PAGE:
People who are lactose intolerant may find goat's milk to be a good
alternative source of milk. Goat's milk contains less lactose than cow's
milk and passes through the digestive system more rapidly. Most lactose
intolerant people have no difficulty tolerating goat's milk.

Additionally, raw goat's milk fights microbes, primarily due to the
healthy medium-chained fatty acids it contains, such as capric and
caprylic acids. It is very important to note that raw goat's milk is
rich in selenium, a necessary bodily nutrient known for its immune
strengthening and antioxidant properties.

Raw goat's milk soothes the digestive tract. People with conditions
such as bloating, diarrhea, asthma, and irritability may very well be
suffering from an allergic reaction to cow's milk. Raw goat's milk on
the other hand can be comfortably consumed without triggering these
allergic responses. Because of its effective acid buffering capacity,
goat's milk has been used to treat conditions such as ulcers.

Children with problems digesting cow's milk may have a viable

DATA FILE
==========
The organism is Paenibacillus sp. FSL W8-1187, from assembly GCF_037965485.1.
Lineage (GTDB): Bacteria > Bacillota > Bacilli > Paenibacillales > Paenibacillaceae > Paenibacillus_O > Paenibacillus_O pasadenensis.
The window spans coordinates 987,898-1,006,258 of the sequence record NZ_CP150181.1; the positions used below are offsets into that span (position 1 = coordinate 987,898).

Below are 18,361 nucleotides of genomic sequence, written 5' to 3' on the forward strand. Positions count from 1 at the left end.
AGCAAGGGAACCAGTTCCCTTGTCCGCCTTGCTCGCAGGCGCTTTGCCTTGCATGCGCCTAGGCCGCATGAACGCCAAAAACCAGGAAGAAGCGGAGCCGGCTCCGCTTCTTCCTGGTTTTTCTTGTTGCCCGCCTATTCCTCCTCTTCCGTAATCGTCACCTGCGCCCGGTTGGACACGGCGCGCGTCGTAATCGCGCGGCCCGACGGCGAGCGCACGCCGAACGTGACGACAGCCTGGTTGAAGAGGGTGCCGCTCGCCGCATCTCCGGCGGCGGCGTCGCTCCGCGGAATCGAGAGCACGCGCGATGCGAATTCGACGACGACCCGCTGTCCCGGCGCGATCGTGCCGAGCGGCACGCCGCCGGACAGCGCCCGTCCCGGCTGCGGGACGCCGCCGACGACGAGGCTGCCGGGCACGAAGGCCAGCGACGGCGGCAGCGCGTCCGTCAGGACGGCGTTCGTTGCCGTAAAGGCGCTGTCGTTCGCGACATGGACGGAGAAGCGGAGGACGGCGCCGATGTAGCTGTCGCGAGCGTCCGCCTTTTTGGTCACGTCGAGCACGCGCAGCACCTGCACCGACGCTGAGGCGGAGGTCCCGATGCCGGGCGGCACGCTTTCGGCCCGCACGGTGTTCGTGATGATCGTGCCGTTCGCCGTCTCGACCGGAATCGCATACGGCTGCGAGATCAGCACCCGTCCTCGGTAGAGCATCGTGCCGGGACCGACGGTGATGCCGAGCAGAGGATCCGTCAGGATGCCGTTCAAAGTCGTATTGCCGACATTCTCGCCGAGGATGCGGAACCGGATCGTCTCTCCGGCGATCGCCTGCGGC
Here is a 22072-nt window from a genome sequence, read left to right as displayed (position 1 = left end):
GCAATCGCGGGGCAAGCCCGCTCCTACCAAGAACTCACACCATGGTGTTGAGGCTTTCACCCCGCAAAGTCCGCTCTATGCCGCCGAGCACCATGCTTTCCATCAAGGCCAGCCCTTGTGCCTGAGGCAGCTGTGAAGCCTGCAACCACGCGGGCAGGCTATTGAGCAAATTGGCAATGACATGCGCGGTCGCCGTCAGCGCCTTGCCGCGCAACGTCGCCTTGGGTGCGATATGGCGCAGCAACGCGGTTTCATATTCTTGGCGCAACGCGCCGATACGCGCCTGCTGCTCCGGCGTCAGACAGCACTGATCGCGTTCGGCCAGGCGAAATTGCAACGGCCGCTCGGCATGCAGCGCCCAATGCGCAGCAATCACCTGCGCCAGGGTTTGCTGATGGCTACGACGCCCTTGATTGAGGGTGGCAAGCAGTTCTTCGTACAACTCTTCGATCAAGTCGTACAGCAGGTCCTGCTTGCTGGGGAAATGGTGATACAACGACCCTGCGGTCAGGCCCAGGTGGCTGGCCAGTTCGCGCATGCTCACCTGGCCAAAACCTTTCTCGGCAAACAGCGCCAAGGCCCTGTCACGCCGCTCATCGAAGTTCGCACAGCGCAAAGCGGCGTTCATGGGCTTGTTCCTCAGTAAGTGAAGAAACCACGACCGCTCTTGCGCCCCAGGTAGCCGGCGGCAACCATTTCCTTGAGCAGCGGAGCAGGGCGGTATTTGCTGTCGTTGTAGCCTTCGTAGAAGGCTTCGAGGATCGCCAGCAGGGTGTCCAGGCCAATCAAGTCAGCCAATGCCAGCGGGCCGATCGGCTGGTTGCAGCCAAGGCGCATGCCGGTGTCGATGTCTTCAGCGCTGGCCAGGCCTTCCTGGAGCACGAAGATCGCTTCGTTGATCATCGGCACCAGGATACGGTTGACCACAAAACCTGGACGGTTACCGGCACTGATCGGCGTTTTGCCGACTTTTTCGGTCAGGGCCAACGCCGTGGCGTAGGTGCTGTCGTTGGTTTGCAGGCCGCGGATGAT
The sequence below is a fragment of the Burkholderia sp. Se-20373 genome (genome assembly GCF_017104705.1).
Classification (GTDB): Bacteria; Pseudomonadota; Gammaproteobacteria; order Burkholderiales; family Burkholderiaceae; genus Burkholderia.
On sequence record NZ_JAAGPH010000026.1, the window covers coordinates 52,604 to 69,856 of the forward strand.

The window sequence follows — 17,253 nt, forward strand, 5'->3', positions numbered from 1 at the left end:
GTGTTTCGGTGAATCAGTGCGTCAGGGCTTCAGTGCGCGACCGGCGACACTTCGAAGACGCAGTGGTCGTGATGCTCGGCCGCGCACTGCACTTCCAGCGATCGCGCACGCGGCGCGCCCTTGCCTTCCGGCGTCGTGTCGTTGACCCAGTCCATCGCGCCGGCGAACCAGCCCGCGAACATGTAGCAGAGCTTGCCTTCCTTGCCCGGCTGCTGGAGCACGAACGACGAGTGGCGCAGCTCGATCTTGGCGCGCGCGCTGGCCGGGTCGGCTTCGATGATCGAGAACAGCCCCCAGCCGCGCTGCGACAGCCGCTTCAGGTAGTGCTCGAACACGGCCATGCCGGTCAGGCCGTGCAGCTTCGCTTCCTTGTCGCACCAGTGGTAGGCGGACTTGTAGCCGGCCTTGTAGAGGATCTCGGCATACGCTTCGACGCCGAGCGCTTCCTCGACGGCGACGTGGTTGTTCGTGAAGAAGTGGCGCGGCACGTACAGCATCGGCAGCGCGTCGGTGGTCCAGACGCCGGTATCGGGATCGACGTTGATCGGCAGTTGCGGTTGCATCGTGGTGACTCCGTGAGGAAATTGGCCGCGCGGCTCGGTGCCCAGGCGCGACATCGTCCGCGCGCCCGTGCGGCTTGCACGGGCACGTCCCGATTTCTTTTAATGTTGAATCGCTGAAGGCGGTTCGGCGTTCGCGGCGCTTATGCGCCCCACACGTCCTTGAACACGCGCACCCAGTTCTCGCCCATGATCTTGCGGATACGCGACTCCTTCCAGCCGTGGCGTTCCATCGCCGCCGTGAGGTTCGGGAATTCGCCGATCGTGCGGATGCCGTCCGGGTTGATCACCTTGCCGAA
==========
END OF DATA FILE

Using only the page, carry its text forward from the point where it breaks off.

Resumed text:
alternative in raw goat's milk. Goat's milk is a natural food that
children can consume comfortably, even if they are sensitive to cow
or other forms of milk. In fact, goat's milk is very similar to human
milk. Children who drink goat's milk tend to remain more satisfied
between meals and sleep through the night.

In conclusion, goat's milk provides excellent health benefits, is delicious
and is well tolerated - as opposed to today's pasteurized and homo-
genized varieties, which are not only less nutritious and less tolerated,
but also can be a precursor to poor health.


About the author

Luella May is a natural health advocate helping people to heal naturally.
Luella is in the midst of editing her ebook, "The 8 Invisible Stains of
Our Souls" which will be available in the next few months.
She partners with Tony Isaacs, who authors of books and articles about
natural health including "Cancer's Natural Enemy" and "Collected Remedies"
Luella contributes to The Best Years in Life website for baby boomers and
others wishing to avoid prescription drugs and mainstream managed